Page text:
The new report suggests that agriculture and food security-related issues will likely see some of the most immediate and monumental impacts of a changing climate. Technical interventions thus hold out the opportunity to help the farmers that constitute the backbone of rural societies across the globe, as well as the societies that depend on them for food production.
“We really need to speed up our adaptation at the local scale, particularly with increased investments in climate monitoring,” Aggarwal, the agriculture expert who reviewed the IPCC report’s chapter on food security, told IPS.
“The IPCC emphasises that climate extremes will be the order of the day, so early-warning systems are critical so that entire farming communities can know what to expect and take action. That, however, requires a lot of infrastructure and capital investment.”
Aggarwal says that while certain governments have begun to start taking significant action on issues of adaptation, poorer countries have not been able to do so. (He contributed to a related analysis that will be released on Thursday by CGIAR, a global agriculture consortium.)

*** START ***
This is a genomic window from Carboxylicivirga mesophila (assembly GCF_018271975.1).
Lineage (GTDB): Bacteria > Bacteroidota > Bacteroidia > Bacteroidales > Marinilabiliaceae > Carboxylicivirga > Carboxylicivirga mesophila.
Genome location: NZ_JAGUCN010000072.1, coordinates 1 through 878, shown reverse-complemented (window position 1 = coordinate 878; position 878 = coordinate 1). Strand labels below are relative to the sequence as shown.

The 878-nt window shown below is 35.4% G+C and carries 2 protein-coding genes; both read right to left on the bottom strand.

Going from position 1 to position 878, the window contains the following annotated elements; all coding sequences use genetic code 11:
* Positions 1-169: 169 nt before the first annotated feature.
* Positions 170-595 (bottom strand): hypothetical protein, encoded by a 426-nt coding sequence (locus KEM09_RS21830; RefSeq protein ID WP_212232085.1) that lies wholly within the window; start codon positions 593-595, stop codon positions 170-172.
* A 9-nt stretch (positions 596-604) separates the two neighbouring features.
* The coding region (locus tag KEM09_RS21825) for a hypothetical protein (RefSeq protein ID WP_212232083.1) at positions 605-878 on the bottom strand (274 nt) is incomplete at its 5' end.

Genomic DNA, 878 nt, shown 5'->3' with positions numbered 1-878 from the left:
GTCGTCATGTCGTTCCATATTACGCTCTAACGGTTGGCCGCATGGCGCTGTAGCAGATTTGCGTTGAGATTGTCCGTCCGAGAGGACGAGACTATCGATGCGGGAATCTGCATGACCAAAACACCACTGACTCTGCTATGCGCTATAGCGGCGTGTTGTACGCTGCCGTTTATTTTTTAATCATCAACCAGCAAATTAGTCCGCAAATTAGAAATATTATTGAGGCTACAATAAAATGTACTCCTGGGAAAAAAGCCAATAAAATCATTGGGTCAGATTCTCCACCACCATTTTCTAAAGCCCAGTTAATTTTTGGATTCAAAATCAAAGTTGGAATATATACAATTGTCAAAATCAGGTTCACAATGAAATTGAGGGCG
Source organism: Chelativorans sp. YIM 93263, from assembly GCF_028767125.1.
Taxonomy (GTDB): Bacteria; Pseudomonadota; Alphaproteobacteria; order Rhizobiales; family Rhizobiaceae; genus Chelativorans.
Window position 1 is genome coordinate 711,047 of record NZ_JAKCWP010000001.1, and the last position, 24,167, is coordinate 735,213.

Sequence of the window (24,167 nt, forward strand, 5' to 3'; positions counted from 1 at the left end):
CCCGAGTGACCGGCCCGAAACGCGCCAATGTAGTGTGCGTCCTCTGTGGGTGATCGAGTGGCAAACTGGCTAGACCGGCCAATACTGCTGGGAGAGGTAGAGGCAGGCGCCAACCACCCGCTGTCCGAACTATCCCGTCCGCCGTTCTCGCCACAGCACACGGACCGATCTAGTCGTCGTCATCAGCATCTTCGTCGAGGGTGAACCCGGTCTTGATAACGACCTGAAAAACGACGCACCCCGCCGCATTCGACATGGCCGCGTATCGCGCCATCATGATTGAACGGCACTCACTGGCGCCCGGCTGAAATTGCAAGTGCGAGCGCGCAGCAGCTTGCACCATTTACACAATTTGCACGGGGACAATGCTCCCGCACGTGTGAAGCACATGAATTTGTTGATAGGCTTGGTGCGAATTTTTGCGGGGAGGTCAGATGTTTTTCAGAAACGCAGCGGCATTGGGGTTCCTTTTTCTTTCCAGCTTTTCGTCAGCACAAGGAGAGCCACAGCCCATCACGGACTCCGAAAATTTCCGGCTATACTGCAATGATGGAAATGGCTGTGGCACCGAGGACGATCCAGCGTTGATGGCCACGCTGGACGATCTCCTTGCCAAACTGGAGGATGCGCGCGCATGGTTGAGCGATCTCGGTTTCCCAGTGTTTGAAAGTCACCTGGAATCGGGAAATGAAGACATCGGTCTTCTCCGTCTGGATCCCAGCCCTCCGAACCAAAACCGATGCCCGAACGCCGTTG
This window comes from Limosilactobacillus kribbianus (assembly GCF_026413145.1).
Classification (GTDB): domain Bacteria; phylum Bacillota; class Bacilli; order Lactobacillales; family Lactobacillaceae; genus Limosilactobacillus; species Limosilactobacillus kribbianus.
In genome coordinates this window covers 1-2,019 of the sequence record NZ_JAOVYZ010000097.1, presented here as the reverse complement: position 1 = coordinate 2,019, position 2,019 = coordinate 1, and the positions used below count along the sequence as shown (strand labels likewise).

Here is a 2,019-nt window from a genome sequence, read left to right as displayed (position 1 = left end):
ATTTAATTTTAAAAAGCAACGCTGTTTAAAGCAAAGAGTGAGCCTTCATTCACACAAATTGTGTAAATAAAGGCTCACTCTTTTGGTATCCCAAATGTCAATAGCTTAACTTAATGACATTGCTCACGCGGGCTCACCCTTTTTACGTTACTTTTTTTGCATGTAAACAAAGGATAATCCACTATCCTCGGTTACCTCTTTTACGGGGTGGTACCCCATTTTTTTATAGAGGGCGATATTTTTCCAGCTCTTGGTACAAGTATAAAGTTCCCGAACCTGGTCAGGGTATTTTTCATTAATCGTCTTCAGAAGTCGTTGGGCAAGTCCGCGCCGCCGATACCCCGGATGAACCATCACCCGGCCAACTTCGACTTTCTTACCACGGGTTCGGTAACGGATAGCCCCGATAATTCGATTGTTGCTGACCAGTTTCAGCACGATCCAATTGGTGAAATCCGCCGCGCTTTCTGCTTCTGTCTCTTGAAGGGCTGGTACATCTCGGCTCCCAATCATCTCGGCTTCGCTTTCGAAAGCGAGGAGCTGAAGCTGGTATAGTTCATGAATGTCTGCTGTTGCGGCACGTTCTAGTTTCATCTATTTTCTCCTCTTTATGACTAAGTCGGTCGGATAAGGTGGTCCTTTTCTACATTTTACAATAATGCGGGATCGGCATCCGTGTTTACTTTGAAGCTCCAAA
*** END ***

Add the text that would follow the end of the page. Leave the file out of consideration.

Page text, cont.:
Yet echoing the debate over the type of funding that will fuel the Green Climate Fund, some groups are increasingly worried about the approach that will be adopted in reacting to the needs of agriculture in a changing climate.
The IPCC report “is a wake up call for governments to invest in agricultural systems that are effective and sustainable far into the future,” Emilie Johann, a policy officer with CIDSE, a global Catholic anti-poverty network, said Monday.
“So far, solutions pushed at the international level … will do more to increase company profits than provide lasting and achievable solutions for the small-scale farmers and their communities who produce the vast majority of the world’s food.”
The third part of the IPCC’s Fifth Assessment Report is to be released next month, focusing on pollution. A final synthesis of each of these three sections will be released in October.